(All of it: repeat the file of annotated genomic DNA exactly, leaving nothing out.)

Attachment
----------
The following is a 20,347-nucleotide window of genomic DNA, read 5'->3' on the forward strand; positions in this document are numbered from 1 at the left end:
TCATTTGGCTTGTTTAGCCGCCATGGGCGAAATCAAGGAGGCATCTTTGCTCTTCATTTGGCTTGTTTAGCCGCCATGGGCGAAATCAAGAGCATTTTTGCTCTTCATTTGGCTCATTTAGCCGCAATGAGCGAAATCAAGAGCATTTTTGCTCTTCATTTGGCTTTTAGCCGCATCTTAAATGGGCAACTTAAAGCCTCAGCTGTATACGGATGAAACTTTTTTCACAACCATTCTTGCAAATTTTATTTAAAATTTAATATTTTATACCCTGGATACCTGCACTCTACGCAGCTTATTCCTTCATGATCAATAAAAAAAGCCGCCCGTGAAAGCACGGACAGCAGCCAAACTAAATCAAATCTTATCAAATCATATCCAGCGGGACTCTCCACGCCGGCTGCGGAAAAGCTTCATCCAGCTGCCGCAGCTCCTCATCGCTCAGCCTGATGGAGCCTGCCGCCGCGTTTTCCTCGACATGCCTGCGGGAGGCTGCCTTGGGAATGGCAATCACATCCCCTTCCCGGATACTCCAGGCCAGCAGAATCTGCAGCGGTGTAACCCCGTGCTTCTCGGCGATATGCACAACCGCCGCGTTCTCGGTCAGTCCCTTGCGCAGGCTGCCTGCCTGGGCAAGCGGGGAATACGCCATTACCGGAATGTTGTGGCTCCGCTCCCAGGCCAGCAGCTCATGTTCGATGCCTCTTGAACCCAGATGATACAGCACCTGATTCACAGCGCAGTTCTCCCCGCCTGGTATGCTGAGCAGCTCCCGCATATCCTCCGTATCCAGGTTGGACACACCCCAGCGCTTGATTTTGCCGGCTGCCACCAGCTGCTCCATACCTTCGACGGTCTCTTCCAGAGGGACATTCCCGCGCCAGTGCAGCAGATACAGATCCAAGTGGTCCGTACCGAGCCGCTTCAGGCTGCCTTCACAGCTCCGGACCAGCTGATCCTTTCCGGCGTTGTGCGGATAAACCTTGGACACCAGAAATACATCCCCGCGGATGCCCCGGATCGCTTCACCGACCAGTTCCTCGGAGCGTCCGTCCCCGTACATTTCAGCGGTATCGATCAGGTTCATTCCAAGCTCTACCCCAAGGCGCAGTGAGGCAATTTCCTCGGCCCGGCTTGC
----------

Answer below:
The following is a 20,347-nucleotide window of genomic DNA, read 5'->3' on the forward strand; positions in this document are numbered from 1 at the left end:
TCATTTGGCTTGTTTAGCCGCCATGGGCGAAATCAAGGAGGCATCTTTGCTCTTCATTTGGCTTGTTTAGCCGCCATGGGCGAAATCAAGAGCATTTTTGCTCTTCATTTGGCTCATTTAGCCGCAATGAGCGAAATCAAGAGCATTTTTGCTCTTCATTTGGCTTTTAGCCGCATCTTAAATGGGCAACTTAAAGCCTCAGCTGTATACGGATGAAACTTTTTTCACAACCATTCTTGCAAATTTTATTTAAAATTTAATATTTTATACCCTGGATACCTGCACTCTACGCAGCTTATTCCTTCATGATCAATAAAAAAAGCCGCCCGTGAAAGCACGGACAGCAGCCAAACTAAATCAAATCTTATCAAATCATATCCAGCGGGACTCTCCACGCCGGCTGCGGAAAAGCTTCATCCAGCTGCCGCAGCTCCTCATCGCTCAGCCTGATGGAGCCTGCCGCCGCGTTTTCCTCGACATGCCTGCGGGAGGCTGCCTTGGGAATGGCAATCACATCCCCTTCCCGGATACTCCAGGCCAGCAGAATCTGCAGCGGTGTAACCCCGTGCTTCTCGGCGATATGCACAACCGCCGCGTTCTCGGTCAGTCCCTTGCGCAGGCTGCCTGCCTGGGCAAGCGGGGAATACGCCATTACCGGAATGTTGTGGCTCCGCTCCCAGGCCAGCAGCTCATGTTCGATGCCTCTTGAACCCAGATGATACAGCACCTGATTCACAGCGCAGTTCTCCCCGCCTGGTATGCTGAGCAGCTCCCGCATATCCTCCGTATCCAGGTTGGACACACCCCAGCGCTTGATTTTGCCGGCTGCCACCAGCTGCTCCATACCTTCGACGGTCTCTTCCAGAGGGACATTCCCGCGCCAGTGCAGCAGATACAGATCCAAGTGGTCCGTACCGAGCCGCTTCAGGCTGCCTTCACAGCTCCGGACCAGCTGATCCTTTCCGGCGTTGTGCGGATAAACCTTGGACACCAGAAATACATCCCCGCGGATGCCCCGGATCGCTTCACCGACCAGTTCCTCGGAGCGTCCGTCCCCGTACATTTCAGCGGTATCGATCAGGTTCATTCCAAGCTCTACCCCAAGGCGCAGTGAGGCAATTTCCTCGGCCCGGCTTGC